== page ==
When I was in law school, a Supreme Court clerkship was the Holy Grail. For me, it was clerking for Justice Antonin Scalia. Now that I’m a partner in a law firm that serves the notoriously progressive entertainment industry, the fact that I once clerked for Scalia often elicits looks of surprise from those sitting across from me, who ask if I’m the functional equivalent of a unicorn — a conservative in Los Angeles — a place that Scalia had amusingly warned me would “melt my brain.” I tell them, no, I’m politically liberal, but that my time working for the justice was one of the defining experiences of my life.
I’d heard all through law school that Scalia always hired one liberal clerk, though my sense is that this practice had waned in recent years. In fact, the process of applying for a Supreme Court clerkship entails applying to all nine justices — the notion being that justices choose clerks and not the other way around. But Justice Scalia was the person for whom I most wanted to work, not because we were ideologically aligned, but because we were not. It had to do with the way he was so deeply vilified — both personally, and as a jurist — by so many of my classmates. He was discussed in almost cartoonish fashion, conjuring images of twirled mustaches and barely-concealed devil horns. It was a time, just after Bush v. Gore and 9/11, when battle lines had been drawn, and it was politically correct to reject wholesale any belief that was not your own.
That approach made me uncomfortable, and I found myself becoming more and more interested in Justice Scalia’s work, eager to understand how someone so clearly brilliant could see the world so differently than I did. It’s why I took the job.
This entire article is worth a read. My colleague Scott Ott made me aware of it and said, “In one essay she debunks everything the Left has told us about Scalia.”
There was always a stark contrast between the cartoon-monster Scalia that garden-variety liberals portrayed and the way prominent liberals who actually worked with him felt. That pretty much sums up a general American approach to politics these days: create a caricature of the opposition, demonize the opposition based on the caricature, and watch all political debate swirl down the toilet forever.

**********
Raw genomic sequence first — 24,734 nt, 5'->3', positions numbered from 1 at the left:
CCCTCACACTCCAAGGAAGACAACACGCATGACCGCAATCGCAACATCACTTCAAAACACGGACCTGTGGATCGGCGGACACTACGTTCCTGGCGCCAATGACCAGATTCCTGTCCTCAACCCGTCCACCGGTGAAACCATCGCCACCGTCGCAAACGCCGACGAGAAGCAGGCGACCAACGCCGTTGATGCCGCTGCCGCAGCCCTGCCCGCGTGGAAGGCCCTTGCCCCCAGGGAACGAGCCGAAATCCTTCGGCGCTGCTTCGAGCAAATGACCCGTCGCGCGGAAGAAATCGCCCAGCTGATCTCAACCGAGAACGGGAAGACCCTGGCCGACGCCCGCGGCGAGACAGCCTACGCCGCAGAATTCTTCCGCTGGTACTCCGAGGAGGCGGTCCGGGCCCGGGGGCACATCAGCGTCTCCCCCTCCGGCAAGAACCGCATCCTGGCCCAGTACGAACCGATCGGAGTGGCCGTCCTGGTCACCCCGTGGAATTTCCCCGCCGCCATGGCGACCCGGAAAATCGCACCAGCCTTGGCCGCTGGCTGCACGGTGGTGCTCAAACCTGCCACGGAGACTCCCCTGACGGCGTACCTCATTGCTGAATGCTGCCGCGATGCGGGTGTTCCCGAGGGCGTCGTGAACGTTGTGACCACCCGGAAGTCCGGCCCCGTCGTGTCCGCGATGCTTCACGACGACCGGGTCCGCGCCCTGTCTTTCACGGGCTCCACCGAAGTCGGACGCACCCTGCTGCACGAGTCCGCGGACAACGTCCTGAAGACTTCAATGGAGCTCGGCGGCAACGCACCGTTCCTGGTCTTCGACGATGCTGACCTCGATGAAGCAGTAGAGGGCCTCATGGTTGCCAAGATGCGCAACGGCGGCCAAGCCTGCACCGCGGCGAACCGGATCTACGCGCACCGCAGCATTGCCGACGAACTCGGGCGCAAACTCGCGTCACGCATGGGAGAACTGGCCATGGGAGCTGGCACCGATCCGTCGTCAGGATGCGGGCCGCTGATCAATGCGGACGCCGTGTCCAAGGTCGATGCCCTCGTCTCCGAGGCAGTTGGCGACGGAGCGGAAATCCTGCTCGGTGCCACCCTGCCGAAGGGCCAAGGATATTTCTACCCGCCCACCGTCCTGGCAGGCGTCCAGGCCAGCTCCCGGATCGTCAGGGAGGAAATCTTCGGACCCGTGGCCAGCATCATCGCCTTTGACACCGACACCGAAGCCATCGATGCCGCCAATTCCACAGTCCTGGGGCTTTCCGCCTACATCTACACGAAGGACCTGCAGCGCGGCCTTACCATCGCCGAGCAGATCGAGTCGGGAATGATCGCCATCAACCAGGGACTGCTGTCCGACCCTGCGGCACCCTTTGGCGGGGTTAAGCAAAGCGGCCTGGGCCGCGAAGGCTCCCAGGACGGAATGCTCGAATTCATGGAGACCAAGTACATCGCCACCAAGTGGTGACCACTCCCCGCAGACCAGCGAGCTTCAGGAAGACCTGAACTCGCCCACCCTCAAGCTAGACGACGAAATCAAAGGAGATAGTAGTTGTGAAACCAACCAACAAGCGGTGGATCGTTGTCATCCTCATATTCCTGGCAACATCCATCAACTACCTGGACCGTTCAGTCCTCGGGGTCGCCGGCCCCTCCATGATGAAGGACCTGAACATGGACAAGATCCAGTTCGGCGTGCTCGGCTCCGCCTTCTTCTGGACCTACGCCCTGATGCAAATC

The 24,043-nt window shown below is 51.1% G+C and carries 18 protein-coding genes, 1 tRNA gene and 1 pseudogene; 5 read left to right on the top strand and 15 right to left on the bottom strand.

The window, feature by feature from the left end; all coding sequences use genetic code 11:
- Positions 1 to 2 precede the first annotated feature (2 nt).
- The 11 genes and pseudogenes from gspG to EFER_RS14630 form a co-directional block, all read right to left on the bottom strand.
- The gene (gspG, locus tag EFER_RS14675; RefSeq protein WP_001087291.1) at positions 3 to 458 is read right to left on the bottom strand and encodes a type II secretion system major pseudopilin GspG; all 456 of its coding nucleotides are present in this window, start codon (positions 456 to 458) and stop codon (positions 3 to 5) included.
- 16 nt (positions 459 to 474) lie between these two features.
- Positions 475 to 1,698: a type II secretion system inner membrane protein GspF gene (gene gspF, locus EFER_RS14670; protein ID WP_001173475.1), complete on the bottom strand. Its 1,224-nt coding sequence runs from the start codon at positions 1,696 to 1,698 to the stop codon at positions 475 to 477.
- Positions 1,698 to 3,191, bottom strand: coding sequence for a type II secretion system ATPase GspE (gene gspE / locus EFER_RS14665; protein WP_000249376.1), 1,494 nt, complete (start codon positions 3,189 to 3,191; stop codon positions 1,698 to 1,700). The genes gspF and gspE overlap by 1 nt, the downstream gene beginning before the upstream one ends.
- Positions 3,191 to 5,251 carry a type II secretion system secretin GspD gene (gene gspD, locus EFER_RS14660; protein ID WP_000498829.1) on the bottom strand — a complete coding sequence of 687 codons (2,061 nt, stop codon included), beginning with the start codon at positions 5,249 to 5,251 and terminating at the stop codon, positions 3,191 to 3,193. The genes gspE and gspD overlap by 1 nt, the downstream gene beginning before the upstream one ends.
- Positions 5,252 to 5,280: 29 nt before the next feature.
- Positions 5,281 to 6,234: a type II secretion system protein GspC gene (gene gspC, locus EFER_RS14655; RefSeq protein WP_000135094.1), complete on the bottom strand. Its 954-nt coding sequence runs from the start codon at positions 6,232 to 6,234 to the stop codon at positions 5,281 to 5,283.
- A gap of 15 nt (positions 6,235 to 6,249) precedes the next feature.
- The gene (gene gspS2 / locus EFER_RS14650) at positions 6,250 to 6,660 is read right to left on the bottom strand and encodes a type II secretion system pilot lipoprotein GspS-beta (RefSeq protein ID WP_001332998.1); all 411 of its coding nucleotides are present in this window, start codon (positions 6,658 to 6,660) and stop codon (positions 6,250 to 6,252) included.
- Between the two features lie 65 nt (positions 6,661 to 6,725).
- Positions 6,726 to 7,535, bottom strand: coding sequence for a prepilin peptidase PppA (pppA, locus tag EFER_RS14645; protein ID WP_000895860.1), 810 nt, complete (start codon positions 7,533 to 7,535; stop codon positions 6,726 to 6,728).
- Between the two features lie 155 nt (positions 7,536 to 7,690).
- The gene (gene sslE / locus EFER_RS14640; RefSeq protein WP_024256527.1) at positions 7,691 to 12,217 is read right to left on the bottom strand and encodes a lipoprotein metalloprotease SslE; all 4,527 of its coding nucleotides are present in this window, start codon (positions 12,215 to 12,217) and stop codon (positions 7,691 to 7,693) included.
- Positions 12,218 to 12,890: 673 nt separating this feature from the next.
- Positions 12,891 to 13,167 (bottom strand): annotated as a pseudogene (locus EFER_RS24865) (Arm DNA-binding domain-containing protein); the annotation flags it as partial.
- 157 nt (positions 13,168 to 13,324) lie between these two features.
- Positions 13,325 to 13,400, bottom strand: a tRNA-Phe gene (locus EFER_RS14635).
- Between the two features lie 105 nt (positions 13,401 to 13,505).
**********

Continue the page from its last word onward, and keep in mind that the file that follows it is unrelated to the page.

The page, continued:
I used to be very adept at finding common ground with people on the other side of the political aisle. Having spent most of my adult life in an industry where almost everyone was on the other side, that was a useful habit. I’m not so good at that anymore, and I can’t blame the media, social media, the Democrats, or anyone else for that–it’s all on me. I’m a conservative, and I wouldn’t be a very good one if I started blaming others for my behavior.
In politics, even the most disparate partisans can have some common ground. Even if none can be found, there has to be some inherent value in a willingness to look for it (yes, I’m preaching to myself).
Tara Kole simply brought some curiosity to her time with Scalia, and that ended up being the key to everything else. I’m speaking of genuine curiosity here, not a pre-judgmental “I need to get inside the mind of my enemy” approach. Kole’s open-mindedness enabled her to find respect and understanding, even in disagreement:
And, in some ways, the job is a strange one. To assist in the writing of opinions, clerks have to get inside a justice’s mind to think as they do and to write as they would. My role was to facilitate his, and sometimes that was easier than others. In one case I worked on writing a dissent — the position held by a minority of the court — with which I fundamentally disagreed on a moral level, but found, as I wrote, that I was drawn to Scalia’s reasoning; his emphasis on precedent, strict textual construction and judicial restraint. While I remain bound not to discuss details of the cases I worked on, I can say that Scalia’s arguments in that case conveyed a clarity not found in the majority’s opinion, which relied on legal and verbal gymnastics in order to reach the desired outcome. His approach had a logic and simplicity that resonated with me, despite my politics. I found myself able to get inside his mind in that moment, to sublimate my own views, and write confidently in his voice. I was proud when my co-clerk told me that Scalia had called it a “knock out.”
Admittedly, I’ve found myself jaded, skeptical, and prone to alcohol-induced liver damage during this election cycle. People like that aren’t curious anymore. My chicken-or-the-egg conundrum is centered around whether I’m jaded because I’m no longer curious, or vice-versa. Maybe there’s hope in the fact that I’m curious about that.
Kole’s biggest surprise about Scalia might be a good lesson for us all:
If there was a true surprise during my year clerking for Scalia, it was how little reference he made to political outcomes. What he cared about was the law, and where the words on the page took him.
Concern for the integrity of the process should come first.
A little more of that all around, with a generous helping of curiosity, and we wouldn’t have to worry as much about political outcomes.